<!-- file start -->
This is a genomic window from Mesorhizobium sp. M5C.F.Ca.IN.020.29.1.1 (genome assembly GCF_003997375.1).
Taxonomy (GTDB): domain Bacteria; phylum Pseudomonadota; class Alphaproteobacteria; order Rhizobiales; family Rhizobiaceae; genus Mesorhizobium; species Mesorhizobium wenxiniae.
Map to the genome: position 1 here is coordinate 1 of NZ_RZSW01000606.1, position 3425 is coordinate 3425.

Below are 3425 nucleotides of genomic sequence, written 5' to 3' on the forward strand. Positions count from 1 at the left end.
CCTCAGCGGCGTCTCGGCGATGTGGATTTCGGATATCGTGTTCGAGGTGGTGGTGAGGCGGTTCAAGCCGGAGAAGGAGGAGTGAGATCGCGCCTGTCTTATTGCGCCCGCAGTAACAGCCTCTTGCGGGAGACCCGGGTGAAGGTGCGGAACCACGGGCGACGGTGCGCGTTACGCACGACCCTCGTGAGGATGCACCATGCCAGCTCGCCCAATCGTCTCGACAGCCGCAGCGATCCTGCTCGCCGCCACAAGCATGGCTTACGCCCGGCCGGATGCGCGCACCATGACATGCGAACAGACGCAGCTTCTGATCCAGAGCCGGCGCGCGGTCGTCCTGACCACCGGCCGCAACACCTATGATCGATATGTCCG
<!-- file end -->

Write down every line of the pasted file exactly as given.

This is a genomic window from Mesorhizobium sp. M5C.F.Ca.IN.020.29.1.1 (genome assembly GCF_003997375.1).
Taxonomy (GTDB): domain Bacteria; phylum Pseudomonadota; class Alphaproteobacteria; order Rhizobiales; family Rhizobiaceae; genus Mesorhizobium; species Mesorhizobium wenxiniae.
Map to the genome: position 1 here is coordinate 1 of NZ_RZSW01000606.1, position 3425 is coordinate 3425.

Below are 3425 nucleotides of genomic sequence, written 5' to 3' on the forward strand. Positions count from 1 at the left end.
CCTCAGCGGCGTCTCGGCGATGTGGATTTCGGATATCGTGTTCGAGGTGGTGGTGAGGCGGTTCAAGCCGGAGAAGGAGGAGTGAGATCGCGCCTGTCTTATTGCGCCCGCAGTAACAGCCTCTTGCGGGAGACCCGGGTGAAGGTGCGGAACCACGGGCGACGGTGCGCGTTACGCACGACCCTCGTGAGGATGCACCATGCCAGCTCGCCCAATCGTCTCGACAGCCGCAGCGATCCTGCTCGCCGCCACAAGCATGGCTTACGCCCGGCCGGATGCGCGCACCATGACATGCGAACAGACGCAGCTTCTGATCCAGAGCCGGCGCGCGGTCGTCCTGACCACCGGCCGCAACACCTATGATCGATATGTCCG